Regine Andersen | alfa
Further information:
http://www.fni.no/news/230606.html
http://www.alphagalileo.org/nontextfiles/FR_core_findings.PDF

More articles from Agricultural and Forestry Science:

nachricht New gene for atrazine resistance identified in waterhemp
24.02.2017 | University of Illinois College of Agricultural, Consumer and Environmental Sciences

nachricht Researchers discover a new link to fight billion-dollar threat to soybean production
14.02.2017 | University of Missouri-Columbia

All articles from Agricultural and Forestry Science >>>

The most recent press releases about innovation >>>

Die letzten 5 Focus-News des innovations-reports im Überblick:

Im Focus: Safe glide at total engine failure with ELA-inside

On January 15, 2009, Chesley B. Sullenberger was celebrated world-wide: after the two engines had failed due to bird strike, he and his flight crew succeeded after a glide flight with an Airbus A320 in ditching on the Hudson River. All 155 people on board were saved.

On January 15, 2009, Chesley B. Sullenberger was celebrated world-wide: after the two engines had failed due to bird strike, he and his flight crew succeeded...

Im Focus: Breakthrough with a chain of gold atoms

In the field of nanoscience, an international team of physicists with participants from Konstanz has achieved a breakthrough in understanding heat transport

In the field of nanoscience, an international team of physicists with participants from Konstanz has achieved a breakthrough in understanding heat transport

Im Focus: DNA repair: a new letter in the cell alphabet

Results reveal how discoveries may be hidden in scientific “blind spots”

Cells need to repair damaged DNA in our genes to prevent the development of cancer and other diseases. Our cells therefore activate and send “repair-proteins”...

Im Focus: Dresdner scientists print tomorrow’s world

The Fraunhofer IWS Dresden and Technische Universität Dresden inaugurated their jointly operated Center for Additive Manufacturing Dresden (AMCD) with a festive ceremony on February 7, 2017. Scientists from various disciplines perform research on materials, additive manufacturing processes and innovative technologies, which build up components in a layer by layer process. This technology opens up new horizons for component design and combinations of functions. For example during fabrication, electrical conductors and sensors are already able to be additively manufactured into components. They provide information about stress conditions of a product during operation.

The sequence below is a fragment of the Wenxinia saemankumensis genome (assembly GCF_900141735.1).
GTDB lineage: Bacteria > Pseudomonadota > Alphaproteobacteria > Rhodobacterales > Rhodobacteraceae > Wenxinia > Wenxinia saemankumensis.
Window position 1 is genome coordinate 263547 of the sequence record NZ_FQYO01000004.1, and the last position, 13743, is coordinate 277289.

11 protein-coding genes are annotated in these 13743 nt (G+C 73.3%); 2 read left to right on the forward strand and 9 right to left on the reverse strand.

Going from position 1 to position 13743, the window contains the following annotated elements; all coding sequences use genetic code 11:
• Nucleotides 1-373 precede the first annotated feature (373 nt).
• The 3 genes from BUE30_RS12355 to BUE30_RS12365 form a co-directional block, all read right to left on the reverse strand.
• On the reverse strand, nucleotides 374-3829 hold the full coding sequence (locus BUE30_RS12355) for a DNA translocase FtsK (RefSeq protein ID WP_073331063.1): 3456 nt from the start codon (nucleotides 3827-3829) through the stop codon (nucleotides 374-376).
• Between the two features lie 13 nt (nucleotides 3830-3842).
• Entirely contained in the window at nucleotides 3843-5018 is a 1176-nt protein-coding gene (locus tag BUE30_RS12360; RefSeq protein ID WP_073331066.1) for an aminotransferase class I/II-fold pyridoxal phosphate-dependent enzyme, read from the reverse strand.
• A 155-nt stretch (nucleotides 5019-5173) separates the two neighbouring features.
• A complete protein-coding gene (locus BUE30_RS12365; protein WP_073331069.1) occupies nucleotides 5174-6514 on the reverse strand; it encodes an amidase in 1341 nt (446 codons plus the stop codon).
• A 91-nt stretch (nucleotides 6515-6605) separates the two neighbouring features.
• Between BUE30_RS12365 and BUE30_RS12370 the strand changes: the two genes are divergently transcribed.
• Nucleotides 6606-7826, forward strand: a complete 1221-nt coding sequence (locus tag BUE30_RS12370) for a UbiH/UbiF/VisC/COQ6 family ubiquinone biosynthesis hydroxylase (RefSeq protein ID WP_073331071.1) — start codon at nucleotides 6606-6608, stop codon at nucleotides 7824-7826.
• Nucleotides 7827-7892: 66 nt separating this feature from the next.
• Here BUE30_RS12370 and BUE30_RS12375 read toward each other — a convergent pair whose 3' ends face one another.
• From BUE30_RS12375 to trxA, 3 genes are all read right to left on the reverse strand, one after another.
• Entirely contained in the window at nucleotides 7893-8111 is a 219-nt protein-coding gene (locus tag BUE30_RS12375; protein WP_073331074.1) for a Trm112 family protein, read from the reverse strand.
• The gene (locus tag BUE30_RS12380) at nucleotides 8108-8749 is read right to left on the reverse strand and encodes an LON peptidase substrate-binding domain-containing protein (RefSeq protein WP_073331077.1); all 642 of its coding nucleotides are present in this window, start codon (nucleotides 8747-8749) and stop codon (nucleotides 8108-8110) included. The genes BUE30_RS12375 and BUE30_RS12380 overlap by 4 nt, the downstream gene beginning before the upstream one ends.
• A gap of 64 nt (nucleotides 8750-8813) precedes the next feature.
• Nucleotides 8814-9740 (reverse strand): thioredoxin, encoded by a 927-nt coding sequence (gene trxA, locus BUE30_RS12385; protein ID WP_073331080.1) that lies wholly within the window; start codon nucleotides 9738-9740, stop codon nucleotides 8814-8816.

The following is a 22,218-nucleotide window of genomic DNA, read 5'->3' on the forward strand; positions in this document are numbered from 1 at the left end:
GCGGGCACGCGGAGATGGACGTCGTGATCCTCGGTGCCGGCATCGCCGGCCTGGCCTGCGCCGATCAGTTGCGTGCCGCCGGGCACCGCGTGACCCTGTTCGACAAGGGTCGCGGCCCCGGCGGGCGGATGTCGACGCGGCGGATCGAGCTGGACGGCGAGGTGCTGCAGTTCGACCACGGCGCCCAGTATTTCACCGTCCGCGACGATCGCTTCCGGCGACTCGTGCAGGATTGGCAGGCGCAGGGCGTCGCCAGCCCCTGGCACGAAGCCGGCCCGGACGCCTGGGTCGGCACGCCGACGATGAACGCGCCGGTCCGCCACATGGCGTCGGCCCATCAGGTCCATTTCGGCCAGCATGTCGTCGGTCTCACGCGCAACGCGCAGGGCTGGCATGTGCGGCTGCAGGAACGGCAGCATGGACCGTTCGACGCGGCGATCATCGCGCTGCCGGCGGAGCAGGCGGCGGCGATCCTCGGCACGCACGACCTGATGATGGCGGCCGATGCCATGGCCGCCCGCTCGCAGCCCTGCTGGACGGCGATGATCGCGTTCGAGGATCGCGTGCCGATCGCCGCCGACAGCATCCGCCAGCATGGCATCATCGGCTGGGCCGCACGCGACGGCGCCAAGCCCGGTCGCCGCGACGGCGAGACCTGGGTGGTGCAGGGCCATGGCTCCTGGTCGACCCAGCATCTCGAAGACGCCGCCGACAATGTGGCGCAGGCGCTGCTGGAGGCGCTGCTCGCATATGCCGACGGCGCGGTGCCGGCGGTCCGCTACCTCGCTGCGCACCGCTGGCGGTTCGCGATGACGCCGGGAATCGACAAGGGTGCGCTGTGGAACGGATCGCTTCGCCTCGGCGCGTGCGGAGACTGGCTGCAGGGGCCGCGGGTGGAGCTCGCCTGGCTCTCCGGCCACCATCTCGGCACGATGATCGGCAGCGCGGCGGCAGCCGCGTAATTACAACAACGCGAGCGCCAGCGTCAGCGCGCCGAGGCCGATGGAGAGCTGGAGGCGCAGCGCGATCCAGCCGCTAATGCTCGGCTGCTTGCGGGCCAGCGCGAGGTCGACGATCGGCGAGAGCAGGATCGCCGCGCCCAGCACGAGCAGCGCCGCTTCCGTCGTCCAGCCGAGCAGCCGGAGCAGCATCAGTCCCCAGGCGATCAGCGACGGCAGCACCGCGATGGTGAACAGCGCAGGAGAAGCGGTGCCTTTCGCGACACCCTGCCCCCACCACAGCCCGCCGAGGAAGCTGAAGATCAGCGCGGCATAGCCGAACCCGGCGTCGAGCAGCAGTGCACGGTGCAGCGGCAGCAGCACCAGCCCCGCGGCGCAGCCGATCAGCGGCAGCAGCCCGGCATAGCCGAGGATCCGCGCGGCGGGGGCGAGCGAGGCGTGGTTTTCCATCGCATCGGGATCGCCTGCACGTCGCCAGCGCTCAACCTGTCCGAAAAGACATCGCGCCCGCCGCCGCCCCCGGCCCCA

The 3D-printing technology, or additive manufacturing as it is often called, has long made the step out of scientific research laboratories into industrial...

Im Focus: Mimicking nature's cellular architectures via 3-D printing

Research offers new level of control over the structure of 3-D printed materials

Nature does amazing things with limited design materials. Grass, for example, can support its own weight, resist strong wind loads, and recover after being...

All Focus news of the innovation-report >>>

Anzeige

Anzeige

Event News

Booth and panel discussion – The Lindau Nobel Laureate Meetings at the AAAS 2017 Annual Meeting

13.02.2017 | Event News

Complex Loading versus Hidden Reserves

10.02.2017 | Event News

International Conference on Crystal Growth in Freiburg

09.02.2017 | Event News

 
Latest News

New pop-up strategy inspired by cuts, not folds

27.02.2017 | Materials Sciences

Sandia uses confined nanoparticles to improve hydrogen storage materials performance

27.02.2017 | Interdisciplinary Research

Decoding the genome's cryptic language

27.02.2017 | Life Sciences

VideoLinks
B2B-VideoLinks
More VideoLinks >>>